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On headsets: any recommended brands / kinds that are available to buy in Taiwan oh, let’s say, this weekend?

I don’t know if this is helpful or not, but I have started a FREE online course called “Teach English Online” created by Cambridge Assessment English, on the FutureLearn site:

I’ve found this course to be very helpful, and I think it can answer some of the questions brought up in this thread (what equipment do I need? how do I use breakout rooms? how to teach speaking?). Might be worth signing up, if you have the time.

Also, The Digital Teacher ( has lots of tips, lesson plans and reviews for teaching online.


One more suggestion: take a look at Russell Stannard’s site (or YouTube page) Teacher Training Videos:

He has an impressive collection of videos on topics discussed in this thread, such as teaching online, teaching with Zoom, and teaching with Skype.

My uni just sent me an email with details of some online teaching software they’ve bought. Dammit! It’s going to happen. And all because a bunch of selfish morons couldn’t bring themselves to cancel their vacation.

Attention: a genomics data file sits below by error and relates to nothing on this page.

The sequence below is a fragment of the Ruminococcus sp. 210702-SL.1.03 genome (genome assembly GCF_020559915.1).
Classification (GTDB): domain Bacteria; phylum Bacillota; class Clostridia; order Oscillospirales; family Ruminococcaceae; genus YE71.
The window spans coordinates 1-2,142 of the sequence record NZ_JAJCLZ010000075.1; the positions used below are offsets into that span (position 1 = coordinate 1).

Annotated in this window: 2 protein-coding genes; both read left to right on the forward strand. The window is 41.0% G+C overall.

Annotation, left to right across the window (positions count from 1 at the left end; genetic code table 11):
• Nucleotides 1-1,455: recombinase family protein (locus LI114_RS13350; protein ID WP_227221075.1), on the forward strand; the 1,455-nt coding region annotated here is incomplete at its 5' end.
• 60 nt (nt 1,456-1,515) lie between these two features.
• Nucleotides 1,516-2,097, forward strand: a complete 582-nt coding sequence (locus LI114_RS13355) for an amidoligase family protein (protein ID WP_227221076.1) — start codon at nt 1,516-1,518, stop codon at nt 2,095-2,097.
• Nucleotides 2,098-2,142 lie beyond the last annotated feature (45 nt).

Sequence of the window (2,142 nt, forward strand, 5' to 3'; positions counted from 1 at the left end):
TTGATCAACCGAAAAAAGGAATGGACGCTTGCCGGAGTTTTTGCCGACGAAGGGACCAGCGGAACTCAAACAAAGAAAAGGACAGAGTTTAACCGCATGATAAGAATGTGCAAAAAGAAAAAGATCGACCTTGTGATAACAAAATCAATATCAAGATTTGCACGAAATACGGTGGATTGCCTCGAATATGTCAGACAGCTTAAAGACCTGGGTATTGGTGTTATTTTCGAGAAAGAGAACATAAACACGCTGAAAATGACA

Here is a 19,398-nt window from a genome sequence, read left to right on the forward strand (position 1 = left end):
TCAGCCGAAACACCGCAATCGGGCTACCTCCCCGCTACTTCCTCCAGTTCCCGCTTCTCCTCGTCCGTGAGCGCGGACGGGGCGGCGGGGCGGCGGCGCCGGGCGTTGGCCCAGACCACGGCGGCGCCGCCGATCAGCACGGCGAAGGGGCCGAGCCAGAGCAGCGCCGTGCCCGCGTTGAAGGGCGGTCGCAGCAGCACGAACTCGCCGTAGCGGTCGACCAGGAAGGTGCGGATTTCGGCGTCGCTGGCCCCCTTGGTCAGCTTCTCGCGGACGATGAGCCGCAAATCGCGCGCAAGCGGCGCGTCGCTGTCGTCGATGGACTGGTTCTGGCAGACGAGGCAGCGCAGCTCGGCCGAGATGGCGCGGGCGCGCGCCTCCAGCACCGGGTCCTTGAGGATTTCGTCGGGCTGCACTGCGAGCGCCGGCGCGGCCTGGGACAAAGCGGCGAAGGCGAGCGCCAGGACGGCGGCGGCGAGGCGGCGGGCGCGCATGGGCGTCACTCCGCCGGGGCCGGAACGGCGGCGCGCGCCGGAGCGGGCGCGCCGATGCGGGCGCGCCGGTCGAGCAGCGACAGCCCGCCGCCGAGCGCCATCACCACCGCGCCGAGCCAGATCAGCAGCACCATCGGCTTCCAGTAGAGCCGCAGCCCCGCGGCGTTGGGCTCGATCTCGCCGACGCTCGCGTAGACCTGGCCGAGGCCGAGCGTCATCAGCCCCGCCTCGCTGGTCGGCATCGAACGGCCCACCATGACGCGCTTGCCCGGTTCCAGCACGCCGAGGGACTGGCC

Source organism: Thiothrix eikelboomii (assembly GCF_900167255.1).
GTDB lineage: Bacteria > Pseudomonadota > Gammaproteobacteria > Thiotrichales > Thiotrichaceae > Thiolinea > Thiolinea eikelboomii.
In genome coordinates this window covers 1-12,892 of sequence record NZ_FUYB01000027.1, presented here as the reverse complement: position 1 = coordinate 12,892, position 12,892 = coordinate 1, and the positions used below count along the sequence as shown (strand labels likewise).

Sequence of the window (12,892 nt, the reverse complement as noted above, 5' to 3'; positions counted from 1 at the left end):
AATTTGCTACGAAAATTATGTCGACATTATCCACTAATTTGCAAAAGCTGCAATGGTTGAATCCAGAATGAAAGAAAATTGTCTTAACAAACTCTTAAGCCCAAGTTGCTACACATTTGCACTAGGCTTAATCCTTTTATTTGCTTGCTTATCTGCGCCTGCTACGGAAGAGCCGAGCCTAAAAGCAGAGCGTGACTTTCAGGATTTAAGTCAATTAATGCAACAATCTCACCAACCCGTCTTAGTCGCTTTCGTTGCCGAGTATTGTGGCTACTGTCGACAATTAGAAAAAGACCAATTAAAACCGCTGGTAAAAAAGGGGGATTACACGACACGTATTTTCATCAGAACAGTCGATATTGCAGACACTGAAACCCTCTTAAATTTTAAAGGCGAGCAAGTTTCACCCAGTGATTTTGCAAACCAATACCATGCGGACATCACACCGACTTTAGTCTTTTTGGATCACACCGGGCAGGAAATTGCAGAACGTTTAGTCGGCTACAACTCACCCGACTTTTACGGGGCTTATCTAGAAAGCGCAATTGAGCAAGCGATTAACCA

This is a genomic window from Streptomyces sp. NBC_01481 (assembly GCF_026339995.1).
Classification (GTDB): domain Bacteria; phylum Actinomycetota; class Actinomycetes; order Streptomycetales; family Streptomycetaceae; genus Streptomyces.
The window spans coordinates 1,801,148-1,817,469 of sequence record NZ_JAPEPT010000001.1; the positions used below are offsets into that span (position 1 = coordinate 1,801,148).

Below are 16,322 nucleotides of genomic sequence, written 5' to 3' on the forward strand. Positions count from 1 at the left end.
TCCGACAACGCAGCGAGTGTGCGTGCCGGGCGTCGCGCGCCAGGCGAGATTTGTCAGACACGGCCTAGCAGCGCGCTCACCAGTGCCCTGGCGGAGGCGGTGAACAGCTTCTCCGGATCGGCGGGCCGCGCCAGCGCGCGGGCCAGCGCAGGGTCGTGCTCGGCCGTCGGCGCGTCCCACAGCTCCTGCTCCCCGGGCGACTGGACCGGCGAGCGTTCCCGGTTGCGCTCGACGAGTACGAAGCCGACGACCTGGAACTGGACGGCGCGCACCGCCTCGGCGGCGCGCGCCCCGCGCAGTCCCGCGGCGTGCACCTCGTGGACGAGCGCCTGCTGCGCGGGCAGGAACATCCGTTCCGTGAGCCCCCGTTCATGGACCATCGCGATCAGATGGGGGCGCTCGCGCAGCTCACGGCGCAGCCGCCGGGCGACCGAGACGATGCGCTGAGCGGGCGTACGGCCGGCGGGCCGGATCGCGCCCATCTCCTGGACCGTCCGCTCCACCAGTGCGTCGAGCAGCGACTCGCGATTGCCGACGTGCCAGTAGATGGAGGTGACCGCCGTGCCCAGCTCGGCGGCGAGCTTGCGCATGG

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People in my school have been talking about this for days. I think they’re going to be using Zoom, but I doubt this is going to work well. A lot of kids in my school don’t even have a reliable internet connection. The head of the local education bureau tried out Zoom with several principals yesterday and it didn’t work. Some of us were thinking we could just make little movies, assign homework to go with the movies, and put the movies on YouTube.

Not very conversational I’ll agree, but Taitung isn’t exactly a high tech sort of place.

Hello there,

My school has floated the idea of us teaching from home. However, I’m aware that it’s only legal to work at that specific school’s address on the work permit. My home address is not on it. Anyone here have any idea if I would face legal repercussions teaching from home in this situation? I know we haven’t encountered this type of thing in recent memory so hopefully a special allowance would be given? Just a bit unnerving to not see anything concrete about it. Anyone have any insight?

Thank you!!

I was going to go look for something tomorrow. Maybe it’s time